As we all know, this Internet of ours is a cesspool of subliteracy, a heaving welter of celebrity gossip, prank videos, and asinine comment threads trailing like endless filaments of drool into the digital abyss. But there are always a few noble exceptions, and since 2005 The Quarterly Conversation has been one of them. With its decorous name and erudite style, TQC stands as as one of the Web’s true bastions of civilized discourse on literature and the arts. Each issue contains featured articles on writers and their works (current topics include a little-known literary predecessor of Borges and Simone Beauvoir’s recently published journals), reviews of new books, interviews, and five to ten works of original art. The editor, Scott Esposito, recently took the time to answer a few questions about his online projects, his offline reading habits, and the distinction (or is there one?) between high and low art.
AMoS: What do you see as TQC’s “mission”? What niche is it attempting to fill, either online or in the culture at large?
SE: Our mission is to provide in-depth coverage of literature that can be read by educated laypeople. I don’t know that this is a niche audience that we’re trying to reach, although judging by the general disinterest newspapers now have in covering literature, I suppose some people think it is.
AMoS: You keep a blog called Conversational Reading, which is a kind of adjunct to TQC. How do the two sites relate to one another? Which (if either) is the more rewarding project for you personally?
SE: I started Conversational Reading in August of 2004. The Quarterly Conversation started about a year later, and it grew out of many relationships and ideas I derived from sources directly attributable to my blog. In other words, without the friends and education I found through my blog, TQC would have been impossible.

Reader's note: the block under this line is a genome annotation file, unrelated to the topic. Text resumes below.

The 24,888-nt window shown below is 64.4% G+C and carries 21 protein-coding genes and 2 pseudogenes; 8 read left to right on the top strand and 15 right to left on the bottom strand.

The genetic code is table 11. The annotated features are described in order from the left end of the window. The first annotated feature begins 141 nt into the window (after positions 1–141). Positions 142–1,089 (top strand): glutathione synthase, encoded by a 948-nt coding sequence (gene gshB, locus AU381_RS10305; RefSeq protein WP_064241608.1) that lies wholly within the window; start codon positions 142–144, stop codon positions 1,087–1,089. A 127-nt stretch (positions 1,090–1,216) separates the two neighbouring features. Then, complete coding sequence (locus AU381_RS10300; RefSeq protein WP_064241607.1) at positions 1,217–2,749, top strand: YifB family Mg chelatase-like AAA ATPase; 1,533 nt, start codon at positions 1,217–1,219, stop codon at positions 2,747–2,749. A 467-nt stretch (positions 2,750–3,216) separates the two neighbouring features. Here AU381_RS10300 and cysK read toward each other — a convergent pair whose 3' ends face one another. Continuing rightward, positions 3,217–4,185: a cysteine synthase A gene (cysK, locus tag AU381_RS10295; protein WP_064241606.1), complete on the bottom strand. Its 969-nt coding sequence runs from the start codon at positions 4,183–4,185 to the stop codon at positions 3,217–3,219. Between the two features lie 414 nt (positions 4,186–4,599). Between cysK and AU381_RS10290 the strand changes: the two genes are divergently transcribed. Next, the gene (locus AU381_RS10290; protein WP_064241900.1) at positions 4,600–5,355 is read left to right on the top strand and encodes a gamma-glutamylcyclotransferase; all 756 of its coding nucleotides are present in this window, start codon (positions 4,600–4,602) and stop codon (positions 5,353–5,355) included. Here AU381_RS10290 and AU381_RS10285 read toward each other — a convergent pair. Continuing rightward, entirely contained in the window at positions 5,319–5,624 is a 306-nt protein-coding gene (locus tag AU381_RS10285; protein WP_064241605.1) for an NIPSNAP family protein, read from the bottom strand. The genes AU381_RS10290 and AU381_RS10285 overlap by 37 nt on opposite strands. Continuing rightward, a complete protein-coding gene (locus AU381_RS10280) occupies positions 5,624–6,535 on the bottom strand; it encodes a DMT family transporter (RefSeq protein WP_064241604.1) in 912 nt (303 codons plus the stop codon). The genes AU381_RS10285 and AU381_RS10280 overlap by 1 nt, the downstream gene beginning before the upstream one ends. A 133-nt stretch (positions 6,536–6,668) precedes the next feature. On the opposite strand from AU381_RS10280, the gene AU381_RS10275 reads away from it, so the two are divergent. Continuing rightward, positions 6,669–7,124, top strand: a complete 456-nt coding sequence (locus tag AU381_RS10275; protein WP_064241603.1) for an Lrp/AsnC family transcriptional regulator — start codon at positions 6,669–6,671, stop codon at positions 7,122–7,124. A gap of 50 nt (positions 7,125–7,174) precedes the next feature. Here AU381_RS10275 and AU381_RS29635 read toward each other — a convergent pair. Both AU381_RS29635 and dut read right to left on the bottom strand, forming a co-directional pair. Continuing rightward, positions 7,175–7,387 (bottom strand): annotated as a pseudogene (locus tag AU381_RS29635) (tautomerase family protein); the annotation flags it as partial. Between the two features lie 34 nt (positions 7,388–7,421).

TQC is by far more rewarding because I get the chance to work with an amazing group of people. Also, as editor I read everthing we publish; suffice to say, I think it’s all worthwhile reading—just by editing our book reviews I’ve discovered so many wonderful books and writers. The blog is a lot of fun to do, but it doesn’t provide the same sustained level of rewarding interaction as TQC does.
AMoS: TQC publishes 5 to 10 works of original art per issue. What kind of relationship do you hope to create between the writing and the art you publish?
SE: There’s not really a relationship. If someone’s making interesting visual art I’m happy to give that people some exposure, and I’m sure some of our readers like to discover artists through us, but I’ve never really considered the two as integrated.
AMoS: What would you say has been TQC’s most controversial review or essay to date?
SE: I really can’t say. I know we’ve published some contentous stuff—Barrett Hathcock’s revisitation of the Brad Vice plagairism incident; Dan Green’s contrarian essay on Orhan Pamuk; Garth Risk Hallberg’s rebuttal to James Wood on Underworld—but I don’t think any of these pieces raised a controversy. Either that’s not why our readers go to the site or they’re keeping their opinions to themselves.
AMoS: How do you assess the state of the arts in this country today? Still vibrant, or drowned out by popular culture as some have argued?
SE: It’s tough to say. You can find declarations of the sorry state of book reviews/the arts/reading/etc. going back decades (and probably even well into the 19th century and further). So I really don’t know how our era stacks up to previous ones. There’s also the matter of measurement: how do you measure vibrancy of the arts? Is it some kind of comparison of the general penetration of “high” art compared to “low”? (And are those labels even useful?) Or do you think about the overall level of interesting art being produced and not bother with the people consuming it? Or is it something else entirely?
AMoS: Who are your own favorite writers and artists? Favorite works?
SE: We could be here for a while. George Eliot, Northrop Frye, Bakhtin, Wayne Booth, David Foster Wallace, Borges, Kafka, DeLillo, Sebald, Proust, Puig, Bolano, Tristram Shandy, Doctor Faustus, The Good Soldier, the Decameron…
AMoS: Where do you see TQC headed as a publication in the next 5 years?
SE: I hope we do exactly what we’ve been doing, but more of it.
AMoS: Finally, the house question: when you hear the word “stylish,” who or what comes to mind?
SE: Fashion models?
Hmm…so far no one’s taken the bait on that style question yet. We’ll have to strive a little harder to make “Abbeville” and “stylish” synonymous in the public’s mind—and more importantly, in the minds of tastemakers like Scott. Until then, we thank Scott for his time and wholeheartedly recommend The Quarterly Conversation to our readers.